The company said the new versions worked on both iOS and Android devices, could monitor activity on most popular messaging services, including those that encrypt data, and hide their presence much better than before.
The one factor that is not in favour of the attackers is the fact that one either needs physical access to a device in order to infect it. In the case of a jailbroken or rooted device, infection can be done through SMS, email or push notifications.
FinSpy, which is also known as FinFisher, is spyware developed by the UK company Gamma Group International and marketed by Lench IT Solutions through law enforcement channels.
The new versions have added surveillance of messaging apps like Telegram, Signal and Threema. Additionally, FinSpy can now hide all sign of a jailbreak on an iOS device and also gain root on an Android device quite easily.
Back in September 2017, Nick FitzGerald, senior research fellow for Slovakian security firm ESET in the Asia-Pacific, told iTWire that a variant of FinSpy was being spread in seven countries through applications like WhatsApp, Skype, Avast, WinRAR and VLC Player.
This variant was said to be spreading through a man-in-the-middle method, with the disturbing factor being that the middle entity appeared to be an ISP in two of the countries.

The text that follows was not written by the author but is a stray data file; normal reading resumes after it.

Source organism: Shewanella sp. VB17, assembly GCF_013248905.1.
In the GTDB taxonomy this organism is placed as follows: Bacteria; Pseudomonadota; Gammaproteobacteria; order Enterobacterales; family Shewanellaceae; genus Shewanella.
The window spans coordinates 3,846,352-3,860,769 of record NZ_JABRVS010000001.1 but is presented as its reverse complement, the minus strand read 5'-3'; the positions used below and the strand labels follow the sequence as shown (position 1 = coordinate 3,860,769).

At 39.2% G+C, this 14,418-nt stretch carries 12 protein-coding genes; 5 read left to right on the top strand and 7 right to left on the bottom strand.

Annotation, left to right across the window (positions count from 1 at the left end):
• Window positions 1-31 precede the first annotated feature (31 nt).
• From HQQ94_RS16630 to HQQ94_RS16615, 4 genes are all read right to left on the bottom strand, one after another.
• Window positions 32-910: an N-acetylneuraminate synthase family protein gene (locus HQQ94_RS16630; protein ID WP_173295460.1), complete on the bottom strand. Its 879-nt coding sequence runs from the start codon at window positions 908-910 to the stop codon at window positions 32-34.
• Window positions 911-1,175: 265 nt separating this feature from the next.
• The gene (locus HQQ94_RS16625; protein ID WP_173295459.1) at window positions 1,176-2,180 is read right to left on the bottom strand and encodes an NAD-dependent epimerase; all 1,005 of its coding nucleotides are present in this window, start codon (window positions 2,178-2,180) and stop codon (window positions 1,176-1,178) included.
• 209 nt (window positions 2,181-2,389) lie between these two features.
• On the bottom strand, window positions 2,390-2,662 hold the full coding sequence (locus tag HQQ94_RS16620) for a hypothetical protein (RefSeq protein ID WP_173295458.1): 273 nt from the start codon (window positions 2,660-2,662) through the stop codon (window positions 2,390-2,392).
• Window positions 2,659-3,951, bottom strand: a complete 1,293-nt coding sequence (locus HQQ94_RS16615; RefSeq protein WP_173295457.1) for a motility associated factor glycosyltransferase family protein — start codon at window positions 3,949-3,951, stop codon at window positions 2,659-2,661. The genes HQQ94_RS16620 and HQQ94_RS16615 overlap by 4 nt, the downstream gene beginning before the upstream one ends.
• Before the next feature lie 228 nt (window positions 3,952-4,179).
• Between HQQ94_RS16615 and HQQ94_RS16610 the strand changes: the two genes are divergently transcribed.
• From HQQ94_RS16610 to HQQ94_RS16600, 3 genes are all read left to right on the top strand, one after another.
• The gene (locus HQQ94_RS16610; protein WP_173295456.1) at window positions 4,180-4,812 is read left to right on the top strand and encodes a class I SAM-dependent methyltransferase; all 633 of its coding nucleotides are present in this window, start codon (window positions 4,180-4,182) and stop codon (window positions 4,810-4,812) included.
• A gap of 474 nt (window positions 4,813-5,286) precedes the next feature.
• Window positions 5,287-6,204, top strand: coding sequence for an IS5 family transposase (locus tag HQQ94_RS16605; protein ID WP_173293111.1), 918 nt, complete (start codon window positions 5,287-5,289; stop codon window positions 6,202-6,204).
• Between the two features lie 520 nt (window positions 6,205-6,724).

The existence of FinSpy was revealed by WikiLeaks in 2014.
“The developers behind FinSpy constantly monitor security updates for mobile platforms and tend to quickly change their malicious programs to avoid their operation being blocked by fixes,” said Alexey Firsh, security researcher at Kaspersky.
“Moreover, they follow trends and implement functionality to exfiltrate data from applications that are currently popular.
"We observe victims of the FinSpy implants on a daily basis, so it’s worth keeping an eye on the latest platform updates and install them as soon as they are released. Regardless of how secure the apps you use might be, and how protected your data, once the phone is rooted or jailbroken, it is wide open to spying.”